Information from Jon Melvin about January 28, 2019 break-in on Vicstone Court:
Several people observed a person, dressed as a woman, with coat and umbrella, rapidly walking the neighborhood and ringing door bells and moving on, or engaging people in various strange conversations. No one let this person in. The coat and umbrella appeared to be a way of not being captured on camera, which are now all over the neighborhood.
Also, 4 boys were observed walking the Vicstone block by a number of people:
This burglary occurred during a short time when I was away from the house, suggesting a spotter, and little was taken and the back sliding door was left open, suggesting a rapid exit.
We do not know if these people above were involved but they were observed by many neighbors before burglary, and the 4 boys on the day of the burglary.
Hal Farichild just sent this update about a burglary last year:
“I am happy to report that the four burglars who robbed our home on 1-29-18 are in jail, awaiting trial. Our video system nabbed them.”
Michael Colby provided a lot of information about break-ins and possible protection which he allowed me to share:
“A key point was the prior extensive security and protection measures we implemented. At the time I know some of our neighbors thought we were a bit over the top. And found our motion activated exterior lights irritating.
· We had an alarm system installed for several years, with battery backup and cellular backup in the event the phone line was cut
· Every exterior facing window and door was equipped with alarm sensors.
· There were alarm system motion detectors placed the ground level near entrances.
· There were motion detection lights installed on the sides of house along its entire perimeter
· The doorjambs in all door frames were hardened, reducing the possibility that anyone could kick in a door
· All deadbolts on any door with a window near it were keyed so someone couldn’t simply reach in and unlock it
· The unsuccessful thieves were only able to force the rear sliding glass door open because we hadn’t placed a device in the track to block opening the sliding door
· We had 2 exuberant, barking, noisy dogs
Within 2 weeks of our attempted break-in another house in Blair Hills was successfully robbed when the burglars climbed over a block wall into the backyard, forced the sliding glass door open and had the luxury of extended time to walk through the house and remove items because there was no alarm system or alarm system activated.
We now live in a townhouse condominium with 2 entry doors on the ground floor and one the 2nd floor. Because of the nature of the building all doors are metal fire rated doors, and all door frames are metal. No one will be kicking in the door frames. All Glass windows, including on the ground floor family room and guest bedroom are highest energy efficient dual pane glass, which means they are thick and difficult to break.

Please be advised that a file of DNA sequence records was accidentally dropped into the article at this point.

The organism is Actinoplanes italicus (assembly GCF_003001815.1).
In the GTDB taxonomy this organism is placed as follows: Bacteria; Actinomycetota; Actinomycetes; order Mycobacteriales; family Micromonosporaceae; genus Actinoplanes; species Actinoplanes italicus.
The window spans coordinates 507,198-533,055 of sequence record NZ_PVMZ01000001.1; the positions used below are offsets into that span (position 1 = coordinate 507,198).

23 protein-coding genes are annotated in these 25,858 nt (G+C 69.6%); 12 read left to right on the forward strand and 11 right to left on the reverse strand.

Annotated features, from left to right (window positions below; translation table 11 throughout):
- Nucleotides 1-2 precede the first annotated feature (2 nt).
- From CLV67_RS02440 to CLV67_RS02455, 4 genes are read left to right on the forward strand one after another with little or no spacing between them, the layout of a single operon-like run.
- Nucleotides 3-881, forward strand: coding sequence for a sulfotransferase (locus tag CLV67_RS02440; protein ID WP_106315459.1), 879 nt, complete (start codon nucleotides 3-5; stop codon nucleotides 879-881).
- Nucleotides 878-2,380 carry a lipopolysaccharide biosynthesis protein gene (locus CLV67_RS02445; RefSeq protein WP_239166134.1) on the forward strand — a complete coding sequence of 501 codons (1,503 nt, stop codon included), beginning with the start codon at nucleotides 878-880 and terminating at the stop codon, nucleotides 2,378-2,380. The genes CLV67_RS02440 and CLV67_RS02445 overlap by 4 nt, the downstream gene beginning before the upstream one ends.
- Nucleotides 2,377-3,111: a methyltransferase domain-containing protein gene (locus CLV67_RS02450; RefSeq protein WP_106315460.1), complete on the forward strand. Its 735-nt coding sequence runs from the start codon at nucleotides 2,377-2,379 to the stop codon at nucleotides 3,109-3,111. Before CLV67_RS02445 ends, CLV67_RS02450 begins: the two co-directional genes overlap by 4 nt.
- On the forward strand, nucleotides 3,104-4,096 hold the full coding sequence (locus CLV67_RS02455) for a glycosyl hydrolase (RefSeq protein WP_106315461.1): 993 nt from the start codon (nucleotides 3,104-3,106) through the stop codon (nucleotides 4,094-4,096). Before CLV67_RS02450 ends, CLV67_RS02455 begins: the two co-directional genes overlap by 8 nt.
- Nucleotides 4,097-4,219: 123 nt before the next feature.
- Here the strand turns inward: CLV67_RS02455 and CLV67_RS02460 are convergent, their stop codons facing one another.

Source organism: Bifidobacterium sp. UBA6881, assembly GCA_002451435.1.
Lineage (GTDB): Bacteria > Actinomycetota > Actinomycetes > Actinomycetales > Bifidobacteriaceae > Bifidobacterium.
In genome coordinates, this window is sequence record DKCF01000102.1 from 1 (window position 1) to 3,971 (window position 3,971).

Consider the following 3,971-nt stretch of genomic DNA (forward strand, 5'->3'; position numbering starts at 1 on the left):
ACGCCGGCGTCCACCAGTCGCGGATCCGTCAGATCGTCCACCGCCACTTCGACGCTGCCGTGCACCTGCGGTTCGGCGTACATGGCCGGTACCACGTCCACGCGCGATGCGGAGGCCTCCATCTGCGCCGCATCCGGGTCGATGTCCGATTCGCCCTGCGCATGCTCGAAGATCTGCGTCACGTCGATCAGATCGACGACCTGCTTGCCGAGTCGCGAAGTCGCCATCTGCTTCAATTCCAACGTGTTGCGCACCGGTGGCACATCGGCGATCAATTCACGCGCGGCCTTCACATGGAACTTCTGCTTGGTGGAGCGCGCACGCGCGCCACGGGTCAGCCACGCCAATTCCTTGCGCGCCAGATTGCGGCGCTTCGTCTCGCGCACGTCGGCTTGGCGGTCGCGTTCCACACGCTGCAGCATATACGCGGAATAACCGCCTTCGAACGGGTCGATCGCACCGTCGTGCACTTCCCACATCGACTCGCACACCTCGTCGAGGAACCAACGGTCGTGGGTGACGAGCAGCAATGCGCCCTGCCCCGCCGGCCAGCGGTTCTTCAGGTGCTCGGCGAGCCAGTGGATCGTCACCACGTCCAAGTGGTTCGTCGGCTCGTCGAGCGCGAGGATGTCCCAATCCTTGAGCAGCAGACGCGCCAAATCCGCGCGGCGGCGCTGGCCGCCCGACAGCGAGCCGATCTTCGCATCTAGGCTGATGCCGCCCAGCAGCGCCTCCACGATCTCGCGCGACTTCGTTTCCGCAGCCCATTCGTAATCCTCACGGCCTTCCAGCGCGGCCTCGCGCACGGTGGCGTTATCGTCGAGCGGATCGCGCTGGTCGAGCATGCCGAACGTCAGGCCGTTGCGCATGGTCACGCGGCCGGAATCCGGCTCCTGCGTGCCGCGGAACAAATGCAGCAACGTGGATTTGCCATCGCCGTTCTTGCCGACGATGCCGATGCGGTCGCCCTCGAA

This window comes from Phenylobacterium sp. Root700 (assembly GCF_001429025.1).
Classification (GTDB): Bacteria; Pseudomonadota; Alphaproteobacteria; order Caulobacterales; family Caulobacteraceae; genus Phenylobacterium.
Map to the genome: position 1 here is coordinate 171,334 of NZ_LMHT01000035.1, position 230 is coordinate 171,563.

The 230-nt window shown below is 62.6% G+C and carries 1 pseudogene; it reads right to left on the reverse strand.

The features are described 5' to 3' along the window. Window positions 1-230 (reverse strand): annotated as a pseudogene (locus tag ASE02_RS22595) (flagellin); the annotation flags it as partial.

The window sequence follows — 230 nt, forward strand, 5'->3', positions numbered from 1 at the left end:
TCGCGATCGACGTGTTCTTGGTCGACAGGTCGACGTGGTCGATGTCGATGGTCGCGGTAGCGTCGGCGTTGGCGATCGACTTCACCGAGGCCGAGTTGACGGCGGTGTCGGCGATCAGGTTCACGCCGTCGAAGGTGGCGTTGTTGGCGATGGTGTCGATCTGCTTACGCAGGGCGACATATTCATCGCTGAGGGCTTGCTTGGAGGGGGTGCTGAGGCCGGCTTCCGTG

Even with that, we have an alarm system (battery backed up and cellular phone backup) with open/close sensors on all downstairs windows and all entry doors and have motion detectors that cover the entire downstairs and foyer of the 2nd floor entry door. Additionally there are 8 motion activated wireless video cameras, 1 facing each entry door, 2 outside facing each side of the downstairs front door, one inside the garage and one on each side of the outside of the garage. The cameras send captured video to a cloud and those videos are retained for 30 days. And a USB stick on the camera system base stores a copy of all captured videos since install of the system. No one can approach or enter the condo without being recorded on camera.”
“We lived in Blair Hills for 20 years (1995-2015) and never dealt with a break-in/attempted break-in until a few months before we moved out. Even though we had equipped the house with motion sensing lights along the entire perimeter and an alarm system with sensors at every door and window, we still had an attempted break-in. Albeit one in which they didn’t take anything.
The thieves scaled the chain link fence to the backyard, ignoring the motion sensitive lights mounted on the entire perimeter of the house front, side and back.
They tried to break-in by shattering one of the glass window panes in the dining room French Doors and reached in to open the door. The discovered that the door handle was locked with a key on the inside and the door was equipped with a deadbolt that also was also locked with a key on the inside. And the keys were removed. Which we did by intent. All they were able to do was break the inside door handle, not open the door. If they had been able to open the door the alarm would have gone off.
Next, they managed to force the locked rear sliding glass door open (because we hadn’t placed a rod or piece of wood in the track) and open it. From what we can tell when the (very loud) alarm horn went off immediately after the door was slid open and the 2 dogs started barking, while they were trying to push aside the heavy blackout roller shade in front of the sliding glass door, they took off and left the way they came.
We knew within a couple of minutes after the break-in attempt that they had been there because we were called by the alarm company after the alarm was triggered and knew which alarm zone had been triggered.
The last thing we did to the house before moving out was to add a glass break detection sensor above the French doors and to make sure there was always a piece of wood In the sliding glass door track when it was closed, ensuring it could not be forced open.”